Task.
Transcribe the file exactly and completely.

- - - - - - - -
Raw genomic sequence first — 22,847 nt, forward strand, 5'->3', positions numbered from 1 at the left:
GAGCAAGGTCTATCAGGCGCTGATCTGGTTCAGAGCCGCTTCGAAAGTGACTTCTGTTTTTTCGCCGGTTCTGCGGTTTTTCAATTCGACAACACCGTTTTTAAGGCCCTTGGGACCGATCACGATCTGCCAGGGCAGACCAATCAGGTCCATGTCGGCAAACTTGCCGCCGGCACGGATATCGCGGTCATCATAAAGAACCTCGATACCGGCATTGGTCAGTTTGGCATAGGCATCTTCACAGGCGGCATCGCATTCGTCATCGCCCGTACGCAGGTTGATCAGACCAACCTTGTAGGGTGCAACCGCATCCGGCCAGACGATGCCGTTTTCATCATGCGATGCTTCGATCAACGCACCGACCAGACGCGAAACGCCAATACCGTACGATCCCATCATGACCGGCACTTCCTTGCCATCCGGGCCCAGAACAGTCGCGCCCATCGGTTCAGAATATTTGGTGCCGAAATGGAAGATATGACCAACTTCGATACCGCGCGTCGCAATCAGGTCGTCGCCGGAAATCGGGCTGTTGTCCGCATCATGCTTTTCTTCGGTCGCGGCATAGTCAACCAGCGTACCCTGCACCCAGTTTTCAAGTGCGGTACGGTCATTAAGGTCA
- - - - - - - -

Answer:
Raw genomic sequence first — 22,847 nt, forward strand, 5'->3', positions numbered from 1 at the left:
GAGCAAGGTCTATCAGGCGCTGATCTGGTTCAGAGCCGCTTCGAAAGTGACTTCTGTTTTTTCGCCGGTTCTGCGGTTTTTCAATTCGACAACACCGTTTTTAAGGCCCTTGGGACCGATCACGATCTGCCAGGGCAGACCAATCAGGTCCATGTCGGCAAACTTGCCGCCGGCACGGATATCGCGGTCATCATAAAGAACCTCGATACCGGCATTGGTCAGTTTGGCATAGGCATCTTCACAGGCGGCATCGCATTCGTCATCGCCCGTACGCAGGTTGATCAGACCAACCTTGTAGGGTGCAACCGCATCCGGCCAGACGATGCCGTTTTCATCATGCGATGCTTCGATCAACGCACCGACCAGACGCGAAACGCCAATACCGTACGATCCCATCATGACCGGCACTTCCTTGCCATCCGGGCCCAGAACAGTCGCGCCCATCGGTTCAGAATATTTGGTGCCGAAATGGAAGATATGACCAACTTCGATACCGCGCGTCGCAATCAGGTCGTCGCCGGAAATCGGGCTGTTGTCCGCATCATGCTTTTCTTCGGTCGCGGCATAGTCAACCAGCGTACCCTGCACCCAGTTTTCAAGTGCGGTACGGTCATTAAGGTCA